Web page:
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Offline monsterer


Bitcoin is supposed to be trustless, but in fact you have to trust the miners, decreasingly so as they produce blocks; each subsequent miner who produces a block, confirms the work of the previous miner. So, at one confirmation you are trusting the miners 100%, at two its 50%, and so on.

In ripple (as I understand it), each ledger is final and cannot be re-orged, so you always have to trust the 'miners' 100%.

Bitshares has the same ever decreasing level of trust as bitcoin for block production, although I'm not entirely clear on whether the DEX means you need to place more trust in the delegates or not (I am ready to be corrected on this). My reasoning is this - since each block contains only transactions, there is no actual orderbook object with which to refer when matching orders, you can only build the OB up over time by processing transactions. This has the implication that, for any given market order in a block, each delegate would need to replay the entire blockchain in order to build the orderbook to process the order. This is impractical, so there must be some work around that delegates use in order to match orders and to confirm that the previous block contains valid matched orders.

Thoughts?
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Offline xeroc

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Re: Blockchain trust requirement - bitcoin vs ripple vs bitshares
« Reply #1 on: May 05, 2015, 10:12:16 AM »
there is no "order-matching" transaction ... the order matching is "virtual" (you can see these in your transaction history) .. the blockchain only contains asks and bids .. there's not even a transaction that states 'this order is complete' .. the only other transcation available this "cancel this order" .. that's it ..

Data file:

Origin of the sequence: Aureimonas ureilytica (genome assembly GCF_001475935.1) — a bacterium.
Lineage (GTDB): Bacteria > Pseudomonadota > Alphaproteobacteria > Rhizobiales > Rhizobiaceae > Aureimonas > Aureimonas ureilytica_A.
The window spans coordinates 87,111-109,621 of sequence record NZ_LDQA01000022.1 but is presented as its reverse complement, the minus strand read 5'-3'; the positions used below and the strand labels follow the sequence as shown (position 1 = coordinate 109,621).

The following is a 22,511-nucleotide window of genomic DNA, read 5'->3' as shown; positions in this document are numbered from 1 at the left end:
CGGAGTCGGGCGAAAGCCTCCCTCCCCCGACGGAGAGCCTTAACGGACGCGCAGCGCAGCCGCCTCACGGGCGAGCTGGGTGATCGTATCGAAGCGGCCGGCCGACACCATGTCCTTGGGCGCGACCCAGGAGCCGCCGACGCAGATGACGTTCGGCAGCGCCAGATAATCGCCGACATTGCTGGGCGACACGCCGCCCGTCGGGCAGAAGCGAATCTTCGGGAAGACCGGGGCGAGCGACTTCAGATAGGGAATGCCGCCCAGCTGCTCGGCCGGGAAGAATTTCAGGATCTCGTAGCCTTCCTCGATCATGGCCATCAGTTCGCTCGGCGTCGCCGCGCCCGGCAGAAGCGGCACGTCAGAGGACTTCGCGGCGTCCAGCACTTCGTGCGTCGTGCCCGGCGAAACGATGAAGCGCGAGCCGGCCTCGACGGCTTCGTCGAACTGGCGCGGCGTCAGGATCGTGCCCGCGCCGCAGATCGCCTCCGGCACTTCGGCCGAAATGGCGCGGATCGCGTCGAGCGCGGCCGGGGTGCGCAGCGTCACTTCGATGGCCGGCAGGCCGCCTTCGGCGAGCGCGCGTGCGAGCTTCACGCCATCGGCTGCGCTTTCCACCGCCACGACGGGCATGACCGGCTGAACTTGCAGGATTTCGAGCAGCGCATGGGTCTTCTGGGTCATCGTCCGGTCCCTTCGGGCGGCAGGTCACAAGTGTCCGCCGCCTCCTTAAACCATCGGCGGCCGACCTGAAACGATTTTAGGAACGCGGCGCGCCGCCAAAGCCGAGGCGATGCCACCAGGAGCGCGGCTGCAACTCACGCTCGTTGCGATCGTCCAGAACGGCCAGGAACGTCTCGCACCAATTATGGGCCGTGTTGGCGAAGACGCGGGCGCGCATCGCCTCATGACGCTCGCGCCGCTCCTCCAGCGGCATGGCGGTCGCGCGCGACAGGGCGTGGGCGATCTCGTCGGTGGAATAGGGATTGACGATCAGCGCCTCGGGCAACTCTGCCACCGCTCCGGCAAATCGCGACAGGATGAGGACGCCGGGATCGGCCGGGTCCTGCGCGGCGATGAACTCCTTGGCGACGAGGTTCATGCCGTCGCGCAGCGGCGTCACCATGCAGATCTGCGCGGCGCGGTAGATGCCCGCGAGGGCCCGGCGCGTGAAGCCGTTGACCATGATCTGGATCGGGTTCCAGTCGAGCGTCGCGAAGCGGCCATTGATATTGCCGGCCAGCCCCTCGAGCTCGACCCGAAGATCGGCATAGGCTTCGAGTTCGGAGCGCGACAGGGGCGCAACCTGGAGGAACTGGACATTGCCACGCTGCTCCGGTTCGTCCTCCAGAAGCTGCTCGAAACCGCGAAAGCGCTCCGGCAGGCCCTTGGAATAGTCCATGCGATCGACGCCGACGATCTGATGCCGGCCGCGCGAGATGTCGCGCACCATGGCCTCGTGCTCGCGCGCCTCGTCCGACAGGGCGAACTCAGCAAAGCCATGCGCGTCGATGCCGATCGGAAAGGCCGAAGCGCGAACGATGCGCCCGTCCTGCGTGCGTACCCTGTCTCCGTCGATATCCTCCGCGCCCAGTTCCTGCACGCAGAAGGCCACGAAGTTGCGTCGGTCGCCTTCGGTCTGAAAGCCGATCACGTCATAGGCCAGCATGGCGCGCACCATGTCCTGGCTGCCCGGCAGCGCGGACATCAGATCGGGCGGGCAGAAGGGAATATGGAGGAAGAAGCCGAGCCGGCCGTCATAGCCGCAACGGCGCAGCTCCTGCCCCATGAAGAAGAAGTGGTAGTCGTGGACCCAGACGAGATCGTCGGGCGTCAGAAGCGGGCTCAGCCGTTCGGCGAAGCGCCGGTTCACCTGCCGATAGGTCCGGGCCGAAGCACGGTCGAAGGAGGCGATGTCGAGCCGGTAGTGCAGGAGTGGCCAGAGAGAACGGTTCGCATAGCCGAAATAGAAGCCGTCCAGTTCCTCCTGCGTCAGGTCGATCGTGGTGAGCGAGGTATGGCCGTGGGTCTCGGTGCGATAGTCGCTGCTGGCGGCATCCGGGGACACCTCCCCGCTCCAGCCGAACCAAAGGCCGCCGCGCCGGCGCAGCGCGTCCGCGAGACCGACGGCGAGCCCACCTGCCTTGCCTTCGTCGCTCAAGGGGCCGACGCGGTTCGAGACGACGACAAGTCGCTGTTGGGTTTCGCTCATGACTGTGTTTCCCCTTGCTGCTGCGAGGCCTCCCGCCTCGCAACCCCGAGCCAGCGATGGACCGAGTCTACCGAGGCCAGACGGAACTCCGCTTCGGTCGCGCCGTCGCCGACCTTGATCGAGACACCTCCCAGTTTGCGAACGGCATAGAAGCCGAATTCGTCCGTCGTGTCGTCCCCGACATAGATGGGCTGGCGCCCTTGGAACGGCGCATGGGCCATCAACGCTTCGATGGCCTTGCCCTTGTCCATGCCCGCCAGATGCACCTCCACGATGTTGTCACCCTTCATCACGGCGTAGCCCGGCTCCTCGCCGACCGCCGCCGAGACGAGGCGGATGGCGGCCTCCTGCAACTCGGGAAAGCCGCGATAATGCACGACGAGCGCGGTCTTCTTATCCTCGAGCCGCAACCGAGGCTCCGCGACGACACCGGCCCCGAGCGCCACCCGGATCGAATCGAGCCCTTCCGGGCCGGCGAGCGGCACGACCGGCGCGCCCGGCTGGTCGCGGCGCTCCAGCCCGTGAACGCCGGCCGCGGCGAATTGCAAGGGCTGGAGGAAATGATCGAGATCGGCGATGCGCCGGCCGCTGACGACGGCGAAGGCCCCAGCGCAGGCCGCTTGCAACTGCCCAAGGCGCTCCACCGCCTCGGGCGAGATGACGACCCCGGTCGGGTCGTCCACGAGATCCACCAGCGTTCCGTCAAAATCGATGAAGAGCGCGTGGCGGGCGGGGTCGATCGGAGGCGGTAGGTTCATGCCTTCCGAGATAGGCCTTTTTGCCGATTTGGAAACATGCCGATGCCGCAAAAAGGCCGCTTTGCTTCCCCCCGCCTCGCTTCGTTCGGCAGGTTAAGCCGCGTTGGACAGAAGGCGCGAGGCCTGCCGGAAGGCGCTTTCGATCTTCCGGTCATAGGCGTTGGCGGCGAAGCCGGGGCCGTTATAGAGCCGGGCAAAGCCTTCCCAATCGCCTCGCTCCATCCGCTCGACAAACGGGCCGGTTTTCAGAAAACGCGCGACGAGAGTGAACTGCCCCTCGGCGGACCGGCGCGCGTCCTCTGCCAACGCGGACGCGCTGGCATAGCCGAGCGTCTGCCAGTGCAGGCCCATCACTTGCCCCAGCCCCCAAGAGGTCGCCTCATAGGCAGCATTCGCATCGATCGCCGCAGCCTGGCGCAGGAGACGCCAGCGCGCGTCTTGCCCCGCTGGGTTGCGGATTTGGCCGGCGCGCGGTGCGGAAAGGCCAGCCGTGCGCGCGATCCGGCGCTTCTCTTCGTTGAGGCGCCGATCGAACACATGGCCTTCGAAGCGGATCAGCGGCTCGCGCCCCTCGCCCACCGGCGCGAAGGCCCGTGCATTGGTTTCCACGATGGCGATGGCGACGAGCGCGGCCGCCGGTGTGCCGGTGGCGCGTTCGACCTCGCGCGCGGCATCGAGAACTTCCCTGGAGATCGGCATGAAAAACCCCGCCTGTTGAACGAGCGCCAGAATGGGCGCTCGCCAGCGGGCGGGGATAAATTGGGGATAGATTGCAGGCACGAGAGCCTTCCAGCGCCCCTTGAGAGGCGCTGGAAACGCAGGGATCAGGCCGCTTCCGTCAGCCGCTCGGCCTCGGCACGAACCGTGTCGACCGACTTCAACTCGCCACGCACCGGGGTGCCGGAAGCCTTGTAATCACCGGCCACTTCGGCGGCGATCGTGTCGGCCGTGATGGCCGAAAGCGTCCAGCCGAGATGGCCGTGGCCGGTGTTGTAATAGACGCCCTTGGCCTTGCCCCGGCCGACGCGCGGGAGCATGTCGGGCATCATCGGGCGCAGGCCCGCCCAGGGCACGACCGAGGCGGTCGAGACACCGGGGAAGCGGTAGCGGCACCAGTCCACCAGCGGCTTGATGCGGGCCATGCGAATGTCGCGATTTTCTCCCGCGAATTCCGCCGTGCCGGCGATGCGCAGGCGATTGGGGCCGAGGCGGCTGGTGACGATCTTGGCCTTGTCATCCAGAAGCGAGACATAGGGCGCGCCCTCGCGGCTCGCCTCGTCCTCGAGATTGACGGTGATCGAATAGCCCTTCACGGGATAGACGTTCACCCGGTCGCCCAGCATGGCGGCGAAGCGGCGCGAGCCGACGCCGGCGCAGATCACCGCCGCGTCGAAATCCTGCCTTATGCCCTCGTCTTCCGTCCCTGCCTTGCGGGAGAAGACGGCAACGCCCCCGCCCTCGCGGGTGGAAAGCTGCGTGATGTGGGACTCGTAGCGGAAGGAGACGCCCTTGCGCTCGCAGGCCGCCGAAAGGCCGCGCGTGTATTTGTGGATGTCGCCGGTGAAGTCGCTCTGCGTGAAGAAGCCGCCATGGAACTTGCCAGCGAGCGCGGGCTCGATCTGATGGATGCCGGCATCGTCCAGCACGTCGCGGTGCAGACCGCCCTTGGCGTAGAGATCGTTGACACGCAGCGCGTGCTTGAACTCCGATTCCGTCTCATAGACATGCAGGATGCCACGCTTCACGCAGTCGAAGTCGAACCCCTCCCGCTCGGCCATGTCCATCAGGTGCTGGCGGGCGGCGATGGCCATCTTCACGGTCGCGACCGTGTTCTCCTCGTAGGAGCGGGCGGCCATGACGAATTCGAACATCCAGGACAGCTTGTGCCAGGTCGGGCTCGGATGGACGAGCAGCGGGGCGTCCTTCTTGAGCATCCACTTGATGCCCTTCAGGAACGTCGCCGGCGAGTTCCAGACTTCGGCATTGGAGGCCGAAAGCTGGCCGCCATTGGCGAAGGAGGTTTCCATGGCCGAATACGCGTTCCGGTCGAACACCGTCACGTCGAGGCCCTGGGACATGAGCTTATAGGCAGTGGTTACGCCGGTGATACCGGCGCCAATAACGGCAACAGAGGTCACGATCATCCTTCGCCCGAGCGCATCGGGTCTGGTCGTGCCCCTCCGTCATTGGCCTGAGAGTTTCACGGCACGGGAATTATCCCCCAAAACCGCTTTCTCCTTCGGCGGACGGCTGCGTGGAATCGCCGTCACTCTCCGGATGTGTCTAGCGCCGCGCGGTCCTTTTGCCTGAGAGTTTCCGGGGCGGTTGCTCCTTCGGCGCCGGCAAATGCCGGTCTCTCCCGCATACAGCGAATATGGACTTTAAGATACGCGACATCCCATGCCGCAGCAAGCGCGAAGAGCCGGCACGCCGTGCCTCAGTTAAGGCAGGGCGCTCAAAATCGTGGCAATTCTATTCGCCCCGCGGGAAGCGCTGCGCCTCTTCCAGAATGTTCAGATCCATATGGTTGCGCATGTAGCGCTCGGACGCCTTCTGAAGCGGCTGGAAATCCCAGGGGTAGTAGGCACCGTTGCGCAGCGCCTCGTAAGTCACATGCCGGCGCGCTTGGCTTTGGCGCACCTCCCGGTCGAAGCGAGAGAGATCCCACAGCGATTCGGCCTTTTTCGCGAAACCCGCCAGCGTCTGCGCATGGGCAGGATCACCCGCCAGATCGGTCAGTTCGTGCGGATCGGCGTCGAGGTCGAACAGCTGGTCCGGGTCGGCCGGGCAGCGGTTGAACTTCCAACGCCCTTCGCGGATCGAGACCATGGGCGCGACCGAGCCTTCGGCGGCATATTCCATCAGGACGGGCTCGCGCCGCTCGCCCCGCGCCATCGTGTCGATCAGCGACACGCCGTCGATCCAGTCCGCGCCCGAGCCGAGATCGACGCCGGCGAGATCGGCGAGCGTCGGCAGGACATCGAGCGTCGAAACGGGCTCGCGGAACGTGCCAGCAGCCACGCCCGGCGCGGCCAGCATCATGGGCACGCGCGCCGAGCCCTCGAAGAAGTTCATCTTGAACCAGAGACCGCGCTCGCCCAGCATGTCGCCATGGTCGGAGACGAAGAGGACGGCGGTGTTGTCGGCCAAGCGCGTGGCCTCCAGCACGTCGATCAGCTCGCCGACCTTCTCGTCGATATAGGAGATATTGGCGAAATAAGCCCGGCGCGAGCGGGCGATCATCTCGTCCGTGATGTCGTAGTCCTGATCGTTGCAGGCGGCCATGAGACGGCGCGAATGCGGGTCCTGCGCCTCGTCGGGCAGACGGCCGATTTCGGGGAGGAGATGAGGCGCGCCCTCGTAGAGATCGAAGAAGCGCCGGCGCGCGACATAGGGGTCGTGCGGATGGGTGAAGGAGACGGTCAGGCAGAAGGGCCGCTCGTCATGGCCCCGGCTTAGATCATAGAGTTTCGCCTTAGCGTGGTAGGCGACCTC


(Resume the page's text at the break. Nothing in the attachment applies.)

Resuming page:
if the network see an ask in a block .. and a corresponding bid in the next block .. the client figures out that they are matched automatically .. no need to add a transaction to the blockchain for this
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Offline monsterer

Re: Blockchain trust requirement - bitcoin vs ripple vs bitshares
« Reply #2 on: May 05, 2015, 10:21:42 AM »
if the network see an ask in a block .. and a corresponding bid in the next block .. the client figures out that they are matched automatically .. no need to add a transaction to the blockchain for this

My point is, how do you get confidence on the validity of the matched orders? Does confidence increase with each block that gets produced, if so, why?
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Offline xeroc

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Re: Blockchain trust requirement - bitcoin vs ripple vs bitshares
« Reply #3 on: May 05, 2015, 11:09:56 AM »
My point is, how do you get confidence on the validity of the matched orders? Does confidence increase with each block that gets produced, if so, why?